You can see all the coaches' ballots in this well-done chart.
Note: Plenty of coaches let a graduate assistant handle the duties during the season, but the majority will take over duties at the end of the season for the ballot that becomes public.
The following Big 12 coaches are voters: Art Briles (Baylor), Bo Pelini (Nebraska), Gary Pinkel (Missouri), Mike Sherman (Texas A&M), Paul Rhoads (Iowa State), Tommy Tuberville (Texas Tech)
The coaches poll is factored into the BCS standings, along with the computer rankings and the Harris poll.
A few notes:
- All but four coaches voted their teams higher than its actual rank, but Bo Pelini ranked Nebraska No. 8, eight spots higher than its actual rank. Robb Akey at Idaho had the Huskers the next-highest, at No. 11. The Huskers beat the Vandals earlier this season.
- Pinkel ranked Missouri No. 11. The Tigers came in at No. 14 in the final poll.
- Sherman ranked Texas A&M No. 15. The Aggies came in at No. 17 in the final poll.
- Pelini and Pinkel were the only voters in the Big 12 whose ballots contained all 25 teams on the final poll.
- Who had Auburn No. 1? Pelini, Rhoads and Tuberville.
- Who had Oregon No. 1? Briles, Pinkel and Sherman.
Finally, here's who ranked the Big 12 teams the highest and the lowest.
- No. 8 Oklahoma: Jim Harbaugh, Stanford (No. 5); Three coaches ranked Oklahoma No. 12. (Steve Fairchild, Colorado State; Al Golden, Temple; Chris Petersen, Boise State)
- No. 13 Oklahoma State: Two coaches ranked OSU No. 11. (Jim Harbaugh, Stanford; Tom O'Brien, NC State.) Interestingly, no coaches voted OSU at No. 17, but two had it at No. 18. (Mike MacIntyre, San Jose State; Robb Akey, Idaho)
- No. 14 Missouri: Three coaches had Missouri at No. 11. (Todd Berry, Louisiana-Monroe; Gary Pinkel, Missouri; Ron Zook, Illinois). Greg Schiano at Rutgers had the Tigers the lowest, at No. 17.
- No. 16 Nebraska: Pelini obviously had the Huskers the highest, at No. 8, and Akey had them at No. 11. New Mexico coach Mike Locksley had the Huskers at No. 21.
- No. 17 Texas A&M: Brian Kelly at Notre Dame had the Aggies the highest, at No. 11. Five coaches had the Aggies at No. 19.
Yeah, this probably counts.
Brian Hamilton of the Chicago Tribune reported Tuesday night that the Longhorns were in negotiation with Notre Dame for a series beginning in 2015. Despite the Irish's recent struggles, the news in wake of Brown's comments serve as both a legitimization of the program and an endorsement for incoming coach Brian Kelly, who aims to have the Irish back at the top of the college football world by then.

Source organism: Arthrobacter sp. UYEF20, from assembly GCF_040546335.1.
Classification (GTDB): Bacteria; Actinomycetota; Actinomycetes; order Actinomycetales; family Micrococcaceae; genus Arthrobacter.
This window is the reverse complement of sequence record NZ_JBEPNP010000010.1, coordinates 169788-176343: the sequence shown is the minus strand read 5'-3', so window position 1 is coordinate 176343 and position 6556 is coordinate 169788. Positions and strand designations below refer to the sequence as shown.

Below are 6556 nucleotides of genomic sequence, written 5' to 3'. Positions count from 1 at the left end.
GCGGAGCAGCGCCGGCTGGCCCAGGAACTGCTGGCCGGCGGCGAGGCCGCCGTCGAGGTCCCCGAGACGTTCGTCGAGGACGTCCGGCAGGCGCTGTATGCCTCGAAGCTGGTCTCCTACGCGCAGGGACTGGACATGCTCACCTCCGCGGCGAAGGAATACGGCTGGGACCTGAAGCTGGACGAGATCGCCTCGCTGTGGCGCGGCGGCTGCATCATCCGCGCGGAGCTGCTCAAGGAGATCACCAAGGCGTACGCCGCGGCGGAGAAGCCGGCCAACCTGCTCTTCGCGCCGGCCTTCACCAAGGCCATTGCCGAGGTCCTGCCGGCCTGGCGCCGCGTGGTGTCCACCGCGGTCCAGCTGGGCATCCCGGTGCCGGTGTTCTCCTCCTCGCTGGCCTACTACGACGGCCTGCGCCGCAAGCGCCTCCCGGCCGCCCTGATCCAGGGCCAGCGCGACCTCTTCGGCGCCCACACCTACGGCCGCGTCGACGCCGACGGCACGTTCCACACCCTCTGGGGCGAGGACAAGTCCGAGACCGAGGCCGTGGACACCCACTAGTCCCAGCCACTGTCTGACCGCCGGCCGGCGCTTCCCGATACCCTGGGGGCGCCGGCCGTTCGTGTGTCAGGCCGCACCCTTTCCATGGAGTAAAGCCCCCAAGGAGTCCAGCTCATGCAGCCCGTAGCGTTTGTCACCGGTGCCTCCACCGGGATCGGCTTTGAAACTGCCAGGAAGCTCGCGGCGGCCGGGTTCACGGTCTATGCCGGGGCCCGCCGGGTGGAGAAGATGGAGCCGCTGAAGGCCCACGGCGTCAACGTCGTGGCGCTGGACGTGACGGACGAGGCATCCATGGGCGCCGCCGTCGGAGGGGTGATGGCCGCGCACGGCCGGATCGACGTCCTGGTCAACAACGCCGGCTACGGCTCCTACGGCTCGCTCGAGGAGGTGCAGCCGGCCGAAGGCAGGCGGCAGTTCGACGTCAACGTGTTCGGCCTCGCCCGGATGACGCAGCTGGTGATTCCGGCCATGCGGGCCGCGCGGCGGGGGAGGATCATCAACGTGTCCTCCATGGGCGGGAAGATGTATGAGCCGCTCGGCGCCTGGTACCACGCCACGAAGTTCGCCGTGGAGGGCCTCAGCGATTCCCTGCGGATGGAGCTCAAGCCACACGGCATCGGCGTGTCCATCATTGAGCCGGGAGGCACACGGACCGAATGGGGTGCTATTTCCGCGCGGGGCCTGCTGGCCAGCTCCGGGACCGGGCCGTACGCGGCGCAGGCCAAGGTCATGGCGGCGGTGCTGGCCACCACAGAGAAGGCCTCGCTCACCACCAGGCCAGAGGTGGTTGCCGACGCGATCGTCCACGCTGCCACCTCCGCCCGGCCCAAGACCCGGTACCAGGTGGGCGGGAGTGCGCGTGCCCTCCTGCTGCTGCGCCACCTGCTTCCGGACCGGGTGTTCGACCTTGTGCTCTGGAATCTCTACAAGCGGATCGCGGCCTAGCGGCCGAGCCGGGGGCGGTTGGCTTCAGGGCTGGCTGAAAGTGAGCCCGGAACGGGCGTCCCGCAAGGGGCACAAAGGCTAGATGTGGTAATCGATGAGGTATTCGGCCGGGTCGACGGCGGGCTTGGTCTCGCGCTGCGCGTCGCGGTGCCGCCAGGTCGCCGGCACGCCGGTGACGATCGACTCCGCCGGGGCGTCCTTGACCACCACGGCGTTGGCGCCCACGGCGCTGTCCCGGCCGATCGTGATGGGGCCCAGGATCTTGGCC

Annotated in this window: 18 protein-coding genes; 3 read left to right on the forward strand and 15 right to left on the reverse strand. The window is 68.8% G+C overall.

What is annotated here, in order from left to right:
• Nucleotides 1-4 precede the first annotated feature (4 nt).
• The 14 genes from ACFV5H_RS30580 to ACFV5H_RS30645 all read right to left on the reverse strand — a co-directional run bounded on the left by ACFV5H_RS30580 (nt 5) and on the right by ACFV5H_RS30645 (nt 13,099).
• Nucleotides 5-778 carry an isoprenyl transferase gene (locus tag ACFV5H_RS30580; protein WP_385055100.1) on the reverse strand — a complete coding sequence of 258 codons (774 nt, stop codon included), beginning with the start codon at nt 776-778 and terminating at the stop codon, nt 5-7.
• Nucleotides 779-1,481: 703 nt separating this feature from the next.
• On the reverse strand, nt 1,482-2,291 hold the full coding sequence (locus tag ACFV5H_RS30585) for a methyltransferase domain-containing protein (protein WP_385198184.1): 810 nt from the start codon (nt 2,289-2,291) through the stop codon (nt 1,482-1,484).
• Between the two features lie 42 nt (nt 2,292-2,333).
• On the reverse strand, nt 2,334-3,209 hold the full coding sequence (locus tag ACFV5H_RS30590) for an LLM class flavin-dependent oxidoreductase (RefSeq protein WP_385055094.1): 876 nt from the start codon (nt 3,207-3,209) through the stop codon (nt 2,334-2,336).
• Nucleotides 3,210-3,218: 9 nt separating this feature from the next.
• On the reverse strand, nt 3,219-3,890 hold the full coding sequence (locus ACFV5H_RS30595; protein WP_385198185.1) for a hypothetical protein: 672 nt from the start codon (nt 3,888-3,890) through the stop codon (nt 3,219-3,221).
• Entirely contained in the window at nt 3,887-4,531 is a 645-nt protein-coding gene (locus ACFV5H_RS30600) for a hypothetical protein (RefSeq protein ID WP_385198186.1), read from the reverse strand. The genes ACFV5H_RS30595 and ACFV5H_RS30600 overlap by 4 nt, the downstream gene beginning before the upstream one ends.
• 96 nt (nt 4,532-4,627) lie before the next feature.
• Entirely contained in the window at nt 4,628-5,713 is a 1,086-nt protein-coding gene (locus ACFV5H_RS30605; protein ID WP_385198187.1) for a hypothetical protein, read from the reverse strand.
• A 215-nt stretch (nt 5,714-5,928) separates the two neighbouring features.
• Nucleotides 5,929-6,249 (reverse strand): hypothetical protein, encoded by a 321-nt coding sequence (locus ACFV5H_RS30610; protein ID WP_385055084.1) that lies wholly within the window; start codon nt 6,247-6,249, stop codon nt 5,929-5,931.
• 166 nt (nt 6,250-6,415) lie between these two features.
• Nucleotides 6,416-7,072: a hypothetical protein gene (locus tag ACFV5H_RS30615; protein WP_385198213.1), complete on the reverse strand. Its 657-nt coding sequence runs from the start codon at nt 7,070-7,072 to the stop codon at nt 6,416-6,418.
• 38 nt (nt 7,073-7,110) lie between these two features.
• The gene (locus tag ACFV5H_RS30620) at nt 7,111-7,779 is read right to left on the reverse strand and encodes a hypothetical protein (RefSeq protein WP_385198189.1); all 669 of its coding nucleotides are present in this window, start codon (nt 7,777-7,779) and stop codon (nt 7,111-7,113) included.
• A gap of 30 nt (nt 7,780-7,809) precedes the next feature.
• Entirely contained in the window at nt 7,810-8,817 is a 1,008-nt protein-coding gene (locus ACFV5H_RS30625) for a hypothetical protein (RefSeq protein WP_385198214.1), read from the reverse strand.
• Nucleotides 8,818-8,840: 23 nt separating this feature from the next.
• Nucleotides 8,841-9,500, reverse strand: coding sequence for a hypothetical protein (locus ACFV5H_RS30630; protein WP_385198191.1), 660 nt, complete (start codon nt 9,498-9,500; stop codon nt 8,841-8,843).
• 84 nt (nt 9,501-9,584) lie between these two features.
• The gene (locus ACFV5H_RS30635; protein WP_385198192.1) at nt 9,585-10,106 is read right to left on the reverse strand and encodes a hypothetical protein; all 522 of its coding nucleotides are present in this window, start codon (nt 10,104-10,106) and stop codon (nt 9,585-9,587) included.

Only Michigan and yes, Texas, have more wins in college football history.
A Texas official declined to comment to ESPN.com
According to the report, the series will likely run for four years, but the details of where the games will be played is unknown.
Texas needs a schedule bump to replace the loss of the Big 12 title game, which will almost certainly go away after this year's game at Cowboys Stadium. If Kelly has the Irish back in the Top 10 annually by 2015, Texas can consider the series a mission accomplished.
At the worst, the Irish are still a big-name team that Longhorns fans will flock to wherever the game is held.
Read these to keep your mind on Big 12 football while everybody else hogs the New Year's Day spotlight.
- Texas Tech inside receivers coach Lincoln Riley was a high school quarterback at Muleshoe, Texas, during Mike Leach’s first two seasons at the school. Now, the Lubbock Avalanche-Journal’s Don Williams reports, Riley will be calling the team’s plays Saturday night in the Valero Alamo Bowl against Michigan State.
- Austen Arnaud credited Iowa State’s defense for coming together to provide the Cyclones’ Insight Bowl victory over Minnesota, Randy Peterson of the Des Moines Register reports. And the Register’s Sean Keeler opines that the Cyclones’ victory won’t earn many style points, but who’s complaining?
- Oklahoma’s first bowl victory since 2005 was an emotional statement for the Sooners, the Oklahoman’s Berry Tramel reports.
- Gary Pinkel tells the Kansas City Star’s Mike DeArmond that Missouri’s 35-13 thumping at the hands of Navy was the worst bowl-game performance in his head-coaching career. And the St. Louis Post-Dispatch’s Bernie Miklasz details five reasons why the Midshipmen unexpectedly dominated the Tigers in the Texas Bowl.
- It was fitting that El Paso was the site of Landry Jones’ record-setting bowl passing performance for Oklahoma, according to the Tulsa World’s Dave Sittler.
- ESPN.com’s Ivan Maisel predicts that Oklahoma will return to the top 10 next season.